Mayoral hopefuls focus on economy in forum

Published 12:00 am Friday, August 23, 2002

The future of Albert Lea’s economy was the hot topic as five candidates for mayor of Albert Lea answered questions during their first live forum.

All five candidates debated on the radio Thursday morning: Mark Anderson, Jean Eaton, George Marin, Don Mathison and Tony Troy all participated, though Marin, who spoke by telephone from San Diego, had to leave for his flight back to Minnesota a few minutes into the debate.

The radio station, Power 96, gave each candidate 60 seconds to answer call-in questions and a few prepared questions from the station. Candidates were also given a chance to give a summary of their platform at the end of the debate.

Email newsletter signup

Marin, though unable to answer every question, talked about job creation and economic development as one of his main issues. He said that even before starting his mayoral campaign that he has been in contact with many major corporations to discuss possibilities for their settling in Albert Lea. He said that the city must keep one eye on local businesses and one eye on attracting outside businesses.

Though questions dealing with getting Farmland Foods back in Albert Lea, the construction of the courthouse downtown, the lakes and their environmental clean-up and downtown revitalization were asked, most of the discussion found its way back to economic development.

Mark Anderson emphasized the importance of building infrastructure and affordable housing. One of the key elements of building a strong economy, he said, is a focus on retraining. &uot;The technical college is a gem for us,&uot; he said. He stressed the importance of educating laborers so that &uot;$8-an-hour skills&uot; turn into &uot;$20-an-hour skills.&uot;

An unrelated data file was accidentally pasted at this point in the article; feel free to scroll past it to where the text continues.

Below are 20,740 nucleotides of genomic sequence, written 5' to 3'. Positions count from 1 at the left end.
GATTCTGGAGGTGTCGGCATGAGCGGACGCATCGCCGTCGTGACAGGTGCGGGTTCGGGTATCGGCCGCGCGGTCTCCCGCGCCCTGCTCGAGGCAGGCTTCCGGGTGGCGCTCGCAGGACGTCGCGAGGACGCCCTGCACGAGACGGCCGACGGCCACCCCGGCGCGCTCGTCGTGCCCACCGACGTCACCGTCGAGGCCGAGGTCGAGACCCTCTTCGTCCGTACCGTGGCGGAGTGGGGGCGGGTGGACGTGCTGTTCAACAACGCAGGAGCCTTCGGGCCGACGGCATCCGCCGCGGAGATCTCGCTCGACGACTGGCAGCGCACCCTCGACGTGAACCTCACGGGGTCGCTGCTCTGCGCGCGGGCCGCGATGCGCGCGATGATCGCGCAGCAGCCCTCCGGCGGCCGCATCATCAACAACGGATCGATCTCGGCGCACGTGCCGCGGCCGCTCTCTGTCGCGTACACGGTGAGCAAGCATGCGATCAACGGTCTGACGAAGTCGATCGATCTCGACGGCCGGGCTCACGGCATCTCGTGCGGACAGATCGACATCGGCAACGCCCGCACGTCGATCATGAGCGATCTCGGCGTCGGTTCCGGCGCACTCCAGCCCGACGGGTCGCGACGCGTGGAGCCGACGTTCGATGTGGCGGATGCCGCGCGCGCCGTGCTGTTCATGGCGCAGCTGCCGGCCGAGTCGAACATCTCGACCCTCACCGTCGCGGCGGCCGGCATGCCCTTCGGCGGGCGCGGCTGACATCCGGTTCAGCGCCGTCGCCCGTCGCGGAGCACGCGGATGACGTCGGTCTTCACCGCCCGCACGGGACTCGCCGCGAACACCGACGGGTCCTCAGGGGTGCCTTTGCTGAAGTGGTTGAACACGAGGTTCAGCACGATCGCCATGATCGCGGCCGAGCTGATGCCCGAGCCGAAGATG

Anderson also emphasized a need to bring Farmland back to Albert Lea. &uot;When you have this kind of opportunity you go for broke and try to land them,&uot; he said. &uot;We can’t afford to pass an opportunity like this.&uot;

Don Mathison put working together as a community on the forefront of his platform, saying more needs to be done among the city, Greater Jobs, Inc. and the Port Authority. He called for more cooperation and more reaching out. &uot;We need a great attitude to promote our city and we need to look for other incentives that our city can provide,&uot; he said.

Mathison stressed the importance of community discussion. &uot;Sometimes my opinion isn’t the right one,&uot; he said. &uot;I would appreciate people to call me to discuss matters.&uot; Mathison said that discussion would lead to &uot;what is best for the city.&uot;

Tony Trow spoke of his experience with the Minnesota Department of Economic Development as one of his strengths for leadership. Trow said he would like the community to come up with a five-year plan so citizens can find their part to work on.&uot;Community development is everybody’s job,&uot; he said.

Trow emphasized quality of life improvements as a precursor to economic development, saying that every other city in the area has

incentives, streets and sewer systems. He said, &uot;What tips the difference? A town that is nice, friendly, pleasant to live in, with shopping and entertainment experiences. I think those are the next steps that we need to capitalize on.&uot;

Jean Eaton stressed three main points : &uot;Partnership, vision and community.&uot; She said, &uot;We need to get the city council, the city manager’s office, and the county and the mayor all on the same page. We don’t need two more years of people not getting along. It’s very important that they do.&uot;

She also stressed the importance of retraining and recruiting for industry through the college and Greater Jobs, Inc. She said, &uot;I think the quality of life issue is key, but I believe it also is economic growth opportunities, I think they go hand in hand. We need to invest back in our community with people, resources and a positive attitude.&uot;

The Albert Lea Chamber of Commerce plans to hold another debate before the Sept. 10 primary. The primary will cut the pool from five candidates to two, who will be on the ballot in the Nov. 5 general election.